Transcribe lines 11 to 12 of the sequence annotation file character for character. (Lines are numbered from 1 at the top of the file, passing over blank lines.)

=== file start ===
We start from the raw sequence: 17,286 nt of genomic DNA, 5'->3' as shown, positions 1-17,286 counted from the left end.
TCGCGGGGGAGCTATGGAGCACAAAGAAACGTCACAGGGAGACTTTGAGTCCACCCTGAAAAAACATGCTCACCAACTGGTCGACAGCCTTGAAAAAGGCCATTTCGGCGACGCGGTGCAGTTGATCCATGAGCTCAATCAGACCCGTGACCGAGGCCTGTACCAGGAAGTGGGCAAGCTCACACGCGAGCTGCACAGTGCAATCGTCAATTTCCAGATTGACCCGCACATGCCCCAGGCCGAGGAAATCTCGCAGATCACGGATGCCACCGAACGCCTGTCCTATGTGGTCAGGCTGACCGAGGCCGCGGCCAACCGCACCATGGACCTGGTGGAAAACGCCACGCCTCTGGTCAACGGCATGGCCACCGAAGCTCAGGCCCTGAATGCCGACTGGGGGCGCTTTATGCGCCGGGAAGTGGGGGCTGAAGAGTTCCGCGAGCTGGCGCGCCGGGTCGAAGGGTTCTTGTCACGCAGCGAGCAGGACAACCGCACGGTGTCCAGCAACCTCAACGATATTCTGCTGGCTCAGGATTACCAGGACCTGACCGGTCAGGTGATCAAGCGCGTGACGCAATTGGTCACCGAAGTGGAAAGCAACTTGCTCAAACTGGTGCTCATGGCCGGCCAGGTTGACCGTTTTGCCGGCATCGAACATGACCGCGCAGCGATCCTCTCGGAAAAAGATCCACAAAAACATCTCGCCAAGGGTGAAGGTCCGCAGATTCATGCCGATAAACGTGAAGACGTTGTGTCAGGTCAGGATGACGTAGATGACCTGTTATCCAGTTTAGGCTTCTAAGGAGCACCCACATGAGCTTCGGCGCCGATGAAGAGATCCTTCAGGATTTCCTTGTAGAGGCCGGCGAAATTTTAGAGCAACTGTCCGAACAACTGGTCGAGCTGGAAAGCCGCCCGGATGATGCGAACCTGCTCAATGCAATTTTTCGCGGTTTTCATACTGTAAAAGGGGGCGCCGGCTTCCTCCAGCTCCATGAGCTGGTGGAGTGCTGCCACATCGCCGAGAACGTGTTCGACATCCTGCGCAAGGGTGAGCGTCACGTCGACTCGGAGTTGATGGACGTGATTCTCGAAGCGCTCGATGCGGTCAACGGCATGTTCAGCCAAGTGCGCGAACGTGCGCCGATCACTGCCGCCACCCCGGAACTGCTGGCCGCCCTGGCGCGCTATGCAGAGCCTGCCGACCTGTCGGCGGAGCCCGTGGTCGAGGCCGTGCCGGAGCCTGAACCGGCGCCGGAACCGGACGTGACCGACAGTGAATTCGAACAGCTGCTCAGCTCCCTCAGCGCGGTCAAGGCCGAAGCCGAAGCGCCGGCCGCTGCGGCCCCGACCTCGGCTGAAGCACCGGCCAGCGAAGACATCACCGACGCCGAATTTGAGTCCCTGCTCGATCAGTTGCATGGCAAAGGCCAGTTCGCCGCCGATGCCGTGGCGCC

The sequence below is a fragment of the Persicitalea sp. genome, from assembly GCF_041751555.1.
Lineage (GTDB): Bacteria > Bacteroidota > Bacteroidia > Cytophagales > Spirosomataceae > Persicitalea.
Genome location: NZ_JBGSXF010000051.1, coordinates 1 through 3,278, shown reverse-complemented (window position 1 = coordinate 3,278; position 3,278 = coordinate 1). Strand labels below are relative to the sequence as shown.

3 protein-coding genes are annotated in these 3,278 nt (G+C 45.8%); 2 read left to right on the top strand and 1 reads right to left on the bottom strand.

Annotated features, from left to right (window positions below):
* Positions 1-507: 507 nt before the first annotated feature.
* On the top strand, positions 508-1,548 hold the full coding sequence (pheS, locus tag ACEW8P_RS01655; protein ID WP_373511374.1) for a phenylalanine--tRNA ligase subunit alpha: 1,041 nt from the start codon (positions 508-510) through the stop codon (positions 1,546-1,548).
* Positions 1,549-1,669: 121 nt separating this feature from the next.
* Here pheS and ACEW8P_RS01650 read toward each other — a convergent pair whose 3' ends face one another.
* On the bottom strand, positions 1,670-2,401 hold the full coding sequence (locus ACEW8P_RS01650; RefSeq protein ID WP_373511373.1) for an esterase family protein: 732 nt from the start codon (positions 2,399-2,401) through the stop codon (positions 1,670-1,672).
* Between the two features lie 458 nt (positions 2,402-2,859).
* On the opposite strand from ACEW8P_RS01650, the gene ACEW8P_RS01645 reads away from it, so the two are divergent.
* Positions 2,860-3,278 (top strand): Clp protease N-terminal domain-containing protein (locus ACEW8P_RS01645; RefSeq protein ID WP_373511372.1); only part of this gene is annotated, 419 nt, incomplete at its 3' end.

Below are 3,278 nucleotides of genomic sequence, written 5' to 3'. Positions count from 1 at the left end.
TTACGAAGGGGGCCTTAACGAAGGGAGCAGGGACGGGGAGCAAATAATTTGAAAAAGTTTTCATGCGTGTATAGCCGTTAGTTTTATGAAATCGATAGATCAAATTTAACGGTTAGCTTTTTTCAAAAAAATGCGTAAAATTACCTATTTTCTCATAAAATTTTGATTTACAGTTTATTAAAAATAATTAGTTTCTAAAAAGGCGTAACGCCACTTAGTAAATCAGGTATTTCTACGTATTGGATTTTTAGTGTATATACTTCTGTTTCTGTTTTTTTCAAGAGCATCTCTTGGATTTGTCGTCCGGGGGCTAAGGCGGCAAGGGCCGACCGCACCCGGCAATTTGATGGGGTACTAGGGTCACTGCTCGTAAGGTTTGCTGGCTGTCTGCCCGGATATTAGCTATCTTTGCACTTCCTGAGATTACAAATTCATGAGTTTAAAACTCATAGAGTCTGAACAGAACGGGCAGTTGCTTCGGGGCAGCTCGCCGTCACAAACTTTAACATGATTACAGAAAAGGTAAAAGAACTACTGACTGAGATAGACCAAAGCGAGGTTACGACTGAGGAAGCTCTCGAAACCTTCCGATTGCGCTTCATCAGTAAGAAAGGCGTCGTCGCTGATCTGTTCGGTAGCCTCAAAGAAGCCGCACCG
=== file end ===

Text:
* Here pheS and ACEW8P_RS01650 read toward each other — a convergent pair whose 3' ends face one another.
* On the bottom strand, positions 1,670-2,401 hold the full coding sequence (locus ACEW8P_RS01650; RefSeq protein ID WP_373511373.1) for an esterase family protein: 732 nt from the start codon (positions 2,399-2,401) through the stop codon (positions 1,670-1,672).